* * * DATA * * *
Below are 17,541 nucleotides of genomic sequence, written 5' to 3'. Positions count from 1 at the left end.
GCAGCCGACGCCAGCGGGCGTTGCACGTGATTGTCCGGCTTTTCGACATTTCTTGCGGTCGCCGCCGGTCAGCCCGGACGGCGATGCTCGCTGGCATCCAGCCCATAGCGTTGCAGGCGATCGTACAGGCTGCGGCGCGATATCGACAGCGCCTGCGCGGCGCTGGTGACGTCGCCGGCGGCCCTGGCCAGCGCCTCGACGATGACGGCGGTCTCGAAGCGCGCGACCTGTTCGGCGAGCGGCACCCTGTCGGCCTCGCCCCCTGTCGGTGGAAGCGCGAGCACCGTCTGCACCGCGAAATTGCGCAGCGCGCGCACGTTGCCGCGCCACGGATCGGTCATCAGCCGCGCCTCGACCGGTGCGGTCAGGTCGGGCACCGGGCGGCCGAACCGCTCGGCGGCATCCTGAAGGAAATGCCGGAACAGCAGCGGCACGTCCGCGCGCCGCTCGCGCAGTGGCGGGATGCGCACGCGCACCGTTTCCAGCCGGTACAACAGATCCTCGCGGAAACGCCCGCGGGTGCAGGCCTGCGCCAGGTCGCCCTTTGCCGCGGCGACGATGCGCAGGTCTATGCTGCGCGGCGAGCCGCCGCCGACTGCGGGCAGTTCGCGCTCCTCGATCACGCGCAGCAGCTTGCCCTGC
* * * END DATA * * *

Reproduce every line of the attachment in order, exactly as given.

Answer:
Below are 17,541 nucleotides of genomic sequence, written 5' to 3'. Positions count from 1 at the left end.
GCAGCCGACGCCAGCGGGCGTTGCACGTGATTGTCCGGCTTTTCGACATTTCTTGCGGTCGCCGCCGGTCAGCCCGGACGGCGATGCTCGCTGGCATCCAGCCCATAGCGTTGCAGGCGATCGTACAGGCTGCGGCGCGATATCGACAGCGCCTGCGCGGCGCTGGTGACGTCGCCGGCGGCCCTGGCCAGCGCCTCGACGATGACGGCGGTCTCGAAGCGCGCGACCTGTTCGGCGAGCGGCACCCTGTCGGCCTCGCCCCCTGTCGGTGGAAGCGCGAGCACCGTCTGCACCGCGAAATTGCGCAGCGCGCGCACGTTGCCGCGCCACGGATCGGTCATCAGCCGCGCCTCGACCGGTGCGGTCAGGTCGGGCACCGGGCGGCCGAACCGCTCGGCGGCATCCTGAAGGAAATGCCGGAACAGCAGCGGCACGTCCGCGCGCCGCTCGCGCAGTGGCGGGATGCGCACGCGCACCGTTTCCAGCCGGTACAACAGATCCTCGCGGAAACGCCCGCGGGTGCAGGCCTGCGCCAGGTCGCCCTTTGCCGCGGCGACGATGCGCAGGTCTATGCTGCGCGGCGAGCCGCCGCCGACTGCGGGCAGTTCGCGCTCCTCGATCACGCGCAGCAGCTTGCCCTGC